For India this series was an unique one in that the same eleven played in all the three Tests. Sunil Gavaskar and Dilip Sardesai had held the batting together during the series against the West Indies and they continued their good form in England as well. Ajit Wadekar and Gundappa Viswanath was among the runs during the matches against counties and continued in the same vein in Tests as well. Farokh Engineer was back behind the stumps after missing the tour to the Caribbean islands. Eknath Solkar was the lower order batsman who could bowl with new ball while Abid Ali was the medium-pacer who could bat a bit. Bishan Singh Bedi, B S Chandrasekhar (Chandra) and S Venkataraghavan (Venkat) comprised the spin attack, leaving no place for Erappali Prasanna, till recently India’s spearhead. Ashok Mankad was the only player who did not look the part but he played as Gavaskar’s partner at the top of the order in all the matches as the captain did not have any other options.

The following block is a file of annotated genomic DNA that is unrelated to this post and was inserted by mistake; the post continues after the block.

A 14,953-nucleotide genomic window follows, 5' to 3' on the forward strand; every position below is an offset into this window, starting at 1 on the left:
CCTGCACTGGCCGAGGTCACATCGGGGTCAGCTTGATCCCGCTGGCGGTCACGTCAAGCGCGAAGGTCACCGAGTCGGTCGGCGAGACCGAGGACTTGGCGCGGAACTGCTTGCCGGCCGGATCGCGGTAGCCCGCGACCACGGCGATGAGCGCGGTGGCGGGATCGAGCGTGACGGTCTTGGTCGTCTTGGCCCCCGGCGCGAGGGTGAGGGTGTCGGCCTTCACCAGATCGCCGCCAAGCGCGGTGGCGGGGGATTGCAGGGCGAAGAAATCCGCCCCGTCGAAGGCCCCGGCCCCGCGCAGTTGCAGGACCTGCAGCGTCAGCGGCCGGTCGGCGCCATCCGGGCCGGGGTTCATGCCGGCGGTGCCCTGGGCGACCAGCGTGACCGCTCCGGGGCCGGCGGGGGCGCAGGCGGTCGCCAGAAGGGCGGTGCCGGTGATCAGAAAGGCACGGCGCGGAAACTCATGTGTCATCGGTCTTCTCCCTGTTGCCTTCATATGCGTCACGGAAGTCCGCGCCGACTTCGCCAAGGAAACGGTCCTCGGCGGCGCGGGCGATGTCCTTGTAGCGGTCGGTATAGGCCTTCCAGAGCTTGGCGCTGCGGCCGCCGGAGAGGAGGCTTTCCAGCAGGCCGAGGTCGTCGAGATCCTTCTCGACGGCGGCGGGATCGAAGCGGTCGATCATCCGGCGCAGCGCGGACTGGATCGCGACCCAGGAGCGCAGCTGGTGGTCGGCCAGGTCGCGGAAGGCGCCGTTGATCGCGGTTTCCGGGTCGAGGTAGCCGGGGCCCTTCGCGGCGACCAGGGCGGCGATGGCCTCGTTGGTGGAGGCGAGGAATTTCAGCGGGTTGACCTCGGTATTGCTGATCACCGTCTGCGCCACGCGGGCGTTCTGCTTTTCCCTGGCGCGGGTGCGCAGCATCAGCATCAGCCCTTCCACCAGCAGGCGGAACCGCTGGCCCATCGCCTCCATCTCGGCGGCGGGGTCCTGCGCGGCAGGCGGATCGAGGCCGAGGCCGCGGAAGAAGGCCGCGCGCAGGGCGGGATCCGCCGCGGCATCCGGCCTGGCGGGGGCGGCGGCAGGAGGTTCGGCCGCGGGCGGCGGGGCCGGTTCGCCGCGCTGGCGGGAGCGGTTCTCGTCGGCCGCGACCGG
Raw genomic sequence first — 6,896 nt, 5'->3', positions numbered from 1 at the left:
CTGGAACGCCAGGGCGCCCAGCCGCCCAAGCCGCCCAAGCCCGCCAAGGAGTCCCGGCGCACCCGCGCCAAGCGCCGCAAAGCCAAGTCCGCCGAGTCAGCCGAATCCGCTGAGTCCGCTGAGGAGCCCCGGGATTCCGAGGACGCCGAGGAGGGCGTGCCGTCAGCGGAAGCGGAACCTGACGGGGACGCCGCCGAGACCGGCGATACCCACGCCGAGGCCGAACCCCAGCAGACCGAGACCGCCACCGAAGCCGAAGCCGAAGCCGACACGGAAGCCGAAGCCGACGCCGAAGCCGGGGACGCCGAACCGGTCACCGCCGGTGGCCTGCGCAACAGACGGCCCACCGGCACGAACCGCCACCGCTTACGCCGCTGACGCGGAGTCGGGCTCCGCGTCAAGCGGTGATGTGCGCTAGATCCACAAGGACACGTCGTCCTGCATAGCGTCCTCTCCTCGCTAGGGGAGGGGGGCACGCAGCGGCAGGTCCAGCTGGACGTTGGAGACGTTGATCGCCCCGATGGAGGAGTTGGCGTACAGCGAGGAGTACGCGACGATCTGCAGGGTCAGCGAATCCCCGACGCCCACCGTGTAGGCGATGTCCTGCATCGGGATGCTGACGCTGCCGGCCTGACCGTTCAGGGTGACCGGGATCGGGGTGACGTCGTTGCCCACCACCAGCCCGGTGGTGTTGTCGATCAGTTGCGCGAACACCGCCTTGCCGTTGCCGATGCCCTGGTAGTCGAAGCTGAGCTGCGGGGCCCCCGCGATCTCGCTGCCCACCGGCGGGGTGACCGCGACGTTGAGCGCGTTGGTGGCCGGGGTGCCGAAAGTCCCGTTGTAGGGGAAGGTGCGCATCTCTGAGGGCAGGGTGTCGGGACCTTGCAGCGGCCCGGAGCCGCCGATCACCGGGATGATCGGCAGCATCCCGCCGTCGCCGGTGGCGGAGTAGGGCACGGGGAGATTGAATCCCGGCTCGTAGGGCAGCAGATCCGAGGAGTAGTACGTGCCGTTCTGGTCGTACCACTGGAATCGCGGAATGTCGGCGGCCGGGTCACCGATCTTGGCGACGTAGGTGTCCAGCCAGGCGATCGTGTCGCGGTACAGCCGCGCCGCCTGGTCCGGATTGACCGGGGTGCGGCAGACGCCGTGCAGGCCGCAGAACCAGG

India took a slender lead in the first innings of the first Test at Lord’s and even attempted to chase a target of 183 in the second, secure in the knowledge that an impending thunderstorm left neither side with any real chance of winning the game. England held the upper hand in the second game, played at Old Trafford, Manchester, where the visitors were saved from a near certain defeat only by rain, which ensured that not a ball was bowled on the last day. Though honours were even when the sides moved back to London, no one would have imagined that India would get the better of England in their own den, as the hosts looked every inch a champion side. Their batting ran deep with such seasoned campaigners as Brian Luckhurst, John Jameson, John Edrich, Basil D’Olivera and Keith Fletcher who were followed by all-rounders Illingworth and Richard Hutton. In Alan Knott, they not only had the best wicketkeeper in the world but also a perky customer with the bat. Their attack was a balanced one with the pace and fury of John Snow being matched by the cut and swing of John Price and Hutton, while Derek Underwood and Illingworth looked after the spin bowling department.